At a time when workers are burnt out and full of anxiety, the term “energy exchange” is a much-needed answer to our calls for change in the workplace. Why? Because it represents giving, understanding reciprocity, people do business with people and the vibes you PUT OUT are the vibes you GET BACK. Workers are stressed. The risk of PTSD for working adults is up 61% since the start of February 2021 and now 83% higher than pre-pandemic (source).
Everything we do in business can be boiled down to energy exchanges—managing clients, networking, bartering, offering services & time, sharing advice, carving out pathways, opening doors, and so on. Your energy is your power, and when you sense or experience negative energy from someone else, don’t let it debilitate you—take control of the situation. Perhaps you need to walk away from the person or re-negotiate the terms of your relationship. Sometimes you need to let the person know how their actions are affecting those around them.  Saying, “No, this isn’t a fit for me anymore,” is hard to do at times even when it is the best choice when trying to maintain balance for yourself.
COVID-19 has taught us a lot about resiliency, community and survival. After years of working in the client services industry and facing tough times myself as a business owner, I have learned that there are two things that are the ultimate Achilles heels for our community: short-sightedness and bad energy exchanges. Your negative aura can make you seem inaccessible, ungrateful, entitled, uninspired, and not deserving of other people’s time and energy to bring you to the next level. Many times, it is your short sightedness that cultivates your bad energy, which will hold you back, prevent you from growing to your full potential and push people away.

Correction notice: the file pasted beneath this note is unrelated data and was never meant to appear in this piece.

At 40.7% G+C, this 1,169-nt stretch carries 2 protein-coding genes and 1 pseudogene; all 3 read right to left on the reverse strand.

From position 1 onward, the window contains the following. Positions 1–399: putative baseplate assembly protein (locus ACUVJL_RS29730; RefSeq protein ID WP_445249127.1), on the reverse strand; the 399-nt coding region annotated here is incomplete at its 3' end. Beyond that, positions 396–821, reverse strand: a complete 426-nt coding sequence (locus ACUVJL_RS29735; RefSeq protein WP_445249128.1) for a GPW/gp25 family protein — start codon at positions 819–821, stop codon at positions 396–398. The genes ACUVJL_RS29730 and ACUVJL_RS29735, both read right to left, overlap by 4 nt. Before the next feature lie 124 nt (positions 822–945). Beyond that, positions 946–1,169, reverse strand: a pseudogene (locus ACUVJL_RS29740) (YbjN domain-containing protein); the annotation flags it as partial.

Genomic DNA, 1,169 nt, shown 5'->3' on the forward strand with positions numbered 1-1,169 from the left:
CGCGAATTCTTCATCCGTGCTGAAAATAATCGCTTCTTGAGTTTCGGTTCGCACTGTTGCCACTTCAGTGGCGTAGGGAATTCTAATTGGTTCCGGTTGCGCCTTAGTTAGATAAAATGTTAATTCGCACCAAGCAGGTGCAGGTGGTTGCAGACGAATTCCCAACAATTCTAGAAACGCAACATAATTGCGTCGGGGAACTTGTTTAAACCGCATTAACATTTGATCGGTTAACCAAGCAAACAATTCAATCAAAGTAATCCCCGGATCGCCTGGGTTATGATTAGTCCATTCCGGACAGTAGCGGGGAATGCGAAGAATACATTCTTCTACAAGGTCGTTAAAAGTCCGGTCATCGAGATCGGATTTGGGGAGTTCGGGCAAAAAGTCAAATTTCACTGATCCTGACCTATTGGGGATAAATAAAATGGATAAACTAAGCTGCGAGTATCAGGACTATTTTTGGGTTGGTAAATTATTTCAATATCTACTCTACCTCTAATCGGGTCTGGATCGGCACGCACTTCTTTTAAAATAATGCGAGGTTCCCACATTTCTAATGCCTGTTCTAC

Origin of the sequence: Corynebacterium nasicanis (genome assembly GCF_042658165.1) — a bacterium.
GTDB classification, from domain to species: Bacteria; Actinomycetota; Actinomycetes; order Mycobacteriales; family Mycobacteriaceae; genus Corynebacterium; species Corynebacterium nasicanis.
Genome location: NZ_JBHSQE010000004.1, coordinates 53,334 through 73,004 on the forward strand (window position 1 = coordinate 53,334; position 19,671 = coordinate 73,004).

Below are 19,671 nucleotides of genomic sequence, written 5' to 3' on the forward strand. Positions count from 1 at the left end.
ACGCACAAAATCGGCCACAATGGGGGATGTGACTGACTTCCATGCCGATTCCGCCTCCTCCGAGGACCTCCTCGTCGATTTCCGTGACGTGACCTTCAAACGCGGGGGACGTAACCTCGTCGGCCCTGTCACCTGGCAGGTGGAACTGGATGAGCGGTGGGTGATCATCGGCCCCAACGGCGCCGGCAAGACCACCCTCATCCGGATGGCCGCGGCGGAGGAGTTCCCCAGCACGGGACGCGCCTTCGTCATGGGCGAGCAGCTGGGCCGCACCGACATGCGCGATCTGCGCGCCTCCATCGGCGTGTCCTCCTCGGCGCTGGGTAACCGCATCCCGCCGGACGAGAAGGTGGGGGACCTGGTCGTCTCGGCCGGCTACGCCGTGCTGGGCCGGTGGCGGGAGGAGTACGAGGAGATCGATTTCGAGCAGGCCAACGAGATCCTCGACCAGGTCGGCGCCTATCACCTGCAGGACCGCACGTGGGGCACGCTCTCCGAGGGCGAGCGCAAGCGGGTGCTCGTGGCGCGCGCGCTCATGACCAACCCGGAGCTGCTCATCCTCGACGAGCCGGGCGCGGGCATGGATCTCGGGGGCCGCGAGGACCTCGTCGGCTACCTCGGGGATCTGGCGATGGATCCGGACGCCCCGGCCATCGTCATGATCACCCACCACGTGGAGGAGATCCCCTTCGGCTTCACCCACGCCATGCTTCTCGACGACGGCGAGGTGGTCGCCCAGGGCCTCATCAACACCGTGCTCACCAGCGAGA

Here are three tips to cultivating positive energy exchanges, even during the worst of times for your business:
·      Stop being the victim: As harsh as that may sound, victimizing yourself doesn’t bring you success. Most of us have suffered this past year in the business community, we get it. If you are going to persevere and overcome the adversity, start planning how you will take control and turn weaknesses into wins and struggles into successes. Be open to new opportunities that may be uncharted territories, recognizing that your team’s or your own small wins (no matter HOW small) could bring you closer to bigger wins.
·      Show gratitude: It wasn’t until my second PR agency job that I learned the value of telling those you manage, as well as your boss, “Thank you.” Those two words bring an ocean of respect and motivation. Publicly thanking is even better—whether it be on social media or over email to relevant partners. Sending a card or even a basket of goodies reminds people of your gratitude and helps you remain memorable to new connections that could help you attain your goals.
·      Manifest your success: Instead of constantly thinking about what you CANNOT do, focus on what you CAN and WANT to do. Write it down. Allow yourself to dream. Be open to outcomes and think positively about the future, because if all you do is focus on the negative, that is what you will manifest. At the beginning of each month, I write down my personal and business goals for the next four weeks or longer, and I try to hold myself accountable to them with deadlines. It allows me to look ahead and evaluate what steps need to be taken and who I need to speak with or ask for help to bring these goals to fruition. If people don’t know your goals, they cannot help you to the best of their ability.